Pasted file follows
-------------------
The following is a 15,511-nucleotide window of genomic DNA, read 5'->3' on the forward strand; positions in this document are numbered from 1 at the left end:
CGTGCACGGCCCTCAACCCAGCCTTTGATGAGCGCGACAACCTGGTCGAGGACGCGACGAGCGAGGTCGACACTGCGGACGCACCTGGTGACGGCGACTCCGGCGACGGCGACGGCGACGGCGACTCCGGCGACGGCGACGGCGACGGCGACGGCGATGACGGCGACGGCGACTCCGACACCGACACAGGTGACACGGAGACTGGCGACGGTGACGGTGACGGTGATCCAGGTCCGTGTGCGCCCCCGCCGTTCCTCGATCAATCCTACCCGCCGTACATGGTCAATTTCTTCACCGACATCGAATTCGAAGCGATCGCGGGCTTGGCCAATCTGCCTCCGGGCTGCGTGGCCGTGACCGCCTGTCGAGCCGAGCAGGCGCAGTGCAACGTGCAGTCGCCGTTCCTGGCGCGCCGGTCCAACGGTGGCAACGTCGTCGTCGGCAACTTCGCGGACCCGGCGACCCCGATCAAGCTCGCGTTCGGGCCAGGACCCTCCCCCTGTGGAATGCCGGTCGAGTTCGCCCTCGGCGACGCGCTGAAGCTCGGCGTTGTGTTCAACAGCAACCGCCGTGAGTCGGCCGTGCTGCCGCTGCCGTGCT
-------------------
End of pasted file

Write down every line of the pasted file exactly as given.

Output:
The following is a 15,511-nucleotide window of genomic DNA, read 5'->3' on the forward strand; positions in this document are numbered from 1 at the left end:
CGTGCACGGCCCTCAACCCAGCCTTTGATGAGCGCGACAACCTGGTCGAGGACGCGACGAGCGAGGTCGACACTGCGGACGCACCTGGTGACGGCGACTCCGGCGACGGCGACGGCGACGGCGACTCCGGCGACGGCGACGGCGACGGCGACGGCGATGACGGCGACGGCGACTCCGACACCGACACAGGTGACACGGAGACTGGCGACGGTGACGGTGACGGTGATCCAGGTCCGTGTGCGCCCCCGCCGTTCCTCGATCAATCCTACCCGCCGTACATGGTCAATTTCTTCACCGACATCGAATTCGAAGCGATCGCGGGCTTGGCCAATCTGCCTCCGGGCTGCGTGGCCGTGACCGCCTGTCGAGCCGAGCAGGCGCAGTGCAACGTGCAGTCGCCGTTCCTGGCGCGCCGGTCCAACGGTGGCAACGTCGTCGTCGGCAACTTCGCGGACCCGGCGACCCCGATCAAGCTCGCGTTCGGGCCAGGACCCTCCCCCTGTGGAATGCCGGTCGAGTTCGCCCTCGGCGACGCGCTGAAGCTCGGCGTTGTGTTCAACAGCAACCGCCGTGAGTCGGCCGTGCTGCCGCTGCCGTGCT